The power is out in a much different way than the GT’s delivery, but the two bikes run bar to bar in situations and provide enough to keep my interest on all but the fastest

I’ve questioned Honda’s in the past, and still believe the is overpriced. At roughly $4500, the offers more performance and (it has two seats) than Honda’s thumper, placing this 400 of the 500 in my book. In the final tally, middleweights may be expensive, but they’re very good motorcycles.

But it sure works. I rode the over to Mitch The Butcher this morning, and traded it for a 600 Katana. As I rode away on the I found myself thinking: a huge tank this is.

Now a 600 Katana is a quick, nifty machine in the grand scheme of but that slick little made it feel like a Royale.

You may think you like faster motorcycles. But before you for sure, you owe it to yourself to climb on a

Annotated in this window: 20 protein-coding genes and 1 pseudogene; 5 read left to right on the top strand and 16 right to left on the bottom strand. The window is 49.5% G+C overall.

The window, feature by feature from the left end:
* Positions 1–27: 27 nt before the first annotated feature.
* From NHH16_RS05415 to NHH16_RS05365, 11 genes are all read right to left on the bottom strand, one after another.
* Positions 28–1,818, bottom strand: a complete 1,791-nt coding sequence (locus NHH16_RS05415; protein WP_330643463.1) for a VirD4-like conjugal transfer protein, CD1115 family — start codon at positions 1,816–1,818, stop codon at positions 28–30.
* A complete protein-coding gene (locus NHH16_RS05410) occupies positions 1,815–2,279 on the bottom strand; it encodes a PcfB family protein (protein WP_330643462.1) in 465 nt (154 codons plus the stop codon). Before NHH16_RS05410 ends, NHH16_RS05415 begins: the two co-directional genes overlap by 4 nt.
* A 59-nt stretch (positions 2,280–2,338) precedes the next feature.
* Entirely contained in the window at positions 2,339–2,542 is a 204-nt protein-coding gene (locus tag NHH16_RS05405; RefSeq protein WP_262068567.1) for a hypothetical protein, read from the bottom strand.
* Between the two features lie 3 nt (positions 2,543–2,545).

— Dexter Ford

a 400 for the rest of us. So the CB-1 doesn’t stop, go or steer with the saber precision of Yamaha’s FZR. So what?

Admittedly a bit capable in all-out … or on the racetrack, the CB with its survivable punchier midrange and compliant makes a better sporting weapon for the masses. Some motojournalistic milque toads whine about the lack of a but this is a motorcycle, sports not the Beverly Hilton. Give me the with some sticky rubber and the afternoon off, and all be well with the world.

Tim Carrithers

Honda CB 400 Super Four
Honda CB 400 Super Four
Honda CB 400 Super Four
Honda CB 400 Super Four